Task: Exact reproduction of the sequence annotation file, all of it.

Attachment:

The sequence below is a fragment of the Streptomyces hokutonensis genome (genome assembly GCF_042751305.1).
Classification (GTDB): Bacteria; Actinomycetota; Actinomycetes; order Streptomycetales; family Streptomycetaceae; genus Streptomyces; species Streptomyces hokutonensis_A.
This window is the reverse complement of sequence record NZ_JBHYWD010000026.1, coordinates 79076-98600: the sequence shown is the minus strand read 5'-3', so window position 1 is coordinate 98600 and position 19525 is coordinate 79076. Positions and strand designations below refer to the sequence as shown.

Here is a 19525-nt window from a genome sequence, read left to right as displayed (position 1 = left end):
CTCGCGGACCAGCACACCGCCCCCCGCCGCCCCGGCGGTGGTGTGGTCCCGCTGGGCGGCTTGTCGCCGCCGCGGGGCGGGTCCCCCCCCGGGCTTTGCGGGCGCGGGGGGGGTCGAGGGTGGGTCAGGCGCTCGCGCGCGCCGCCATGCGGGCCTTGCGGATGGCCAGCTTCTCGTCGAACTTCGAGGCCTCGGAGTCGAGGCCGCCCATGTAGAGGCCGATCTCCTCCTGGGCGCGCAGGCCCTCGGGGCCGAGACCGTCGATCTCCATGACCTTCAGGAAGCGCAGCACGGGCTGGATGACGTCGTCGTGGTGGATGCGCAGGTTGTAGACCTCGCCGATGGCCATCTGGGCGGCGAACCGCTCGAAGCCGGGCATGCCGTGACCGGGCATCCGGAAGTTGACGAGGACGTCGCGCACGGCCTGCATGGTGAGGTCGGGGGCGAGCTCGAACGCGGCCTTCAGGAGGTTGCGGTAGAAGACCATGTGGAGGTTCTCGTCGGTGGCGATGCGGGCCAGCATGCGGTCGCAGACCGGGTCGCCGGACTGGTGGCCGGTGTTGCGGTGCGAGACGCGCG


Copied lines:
The sequence below is a fragment of the Streptomyces hokutonensis genome (genome assembly GCF_042751305.1).
Classification (GTDB): Bacteria; Actinomycetota; Actinomycetes; order Streptomycetales; family Streptomycetaceae; genus Streptomyces; species Streptomyces hokutonensis_A.
This window is the reverse complement of sequence record NZ_JBHYWD010000026.1, coordinates 79076-98600: the sequence shown is the minus strand read 5'-3', so window position 1 is coordinate 98600 and position 19525 is coordinate 79076. Positions and strand designations below refer to the sequence as shown.

Here is a 19525-nt window from a genome sequence, read left to right as displayed (position 1 = left end):
CTCGCGGACCAGCACACCGCCCCCCGCCGCCCCGGCGGTGGTGTGGTCCCGCTGGGCGGCTTGTCGCCGCCGCGGGGCGGGTCCCCCCCCGGGCTTTGCGGGCGCGGGGGGGGTCGAGGGTGGGTCAGGCGCTCGCGCGCGCCGCCATGCGGGCCTTGCGGATGGCCAGCTTCTCGTCGAACTTCGAGGCCTCGGAGTCGAGGCCGCCCATGTAGAGGCCGATCTCCTCCTGGGCGCGCAGGCCCTCGGGGCCGAGACCGTCGATCTCCATGACCTTCAGGAAGCGCAGCACGGGCTGGATGACGTCGTCGTGGTGGATGCGCAGGTTGTAGACCTCGCCGATGGCCATCTGGGCGGCGAACCGCTCGAAGCCGGGCATGCCGTGACCGGGCATCCGGAAGTTGACGAGGACGTCGCGCACGGCCTGCATGGTGAGGTCGGGGGCGAGCTCGAACGCGGCCTTCAGGAGGTTGCGGTAGAAGACCATGTGGAGGTTCTCGTCGGTGGCGATGCGGGCCAGCATGCGGTCGCAGACCGGGTCGCCGGACTGGTGGCCGGTGTTGCGGTGCGAGACGCGCG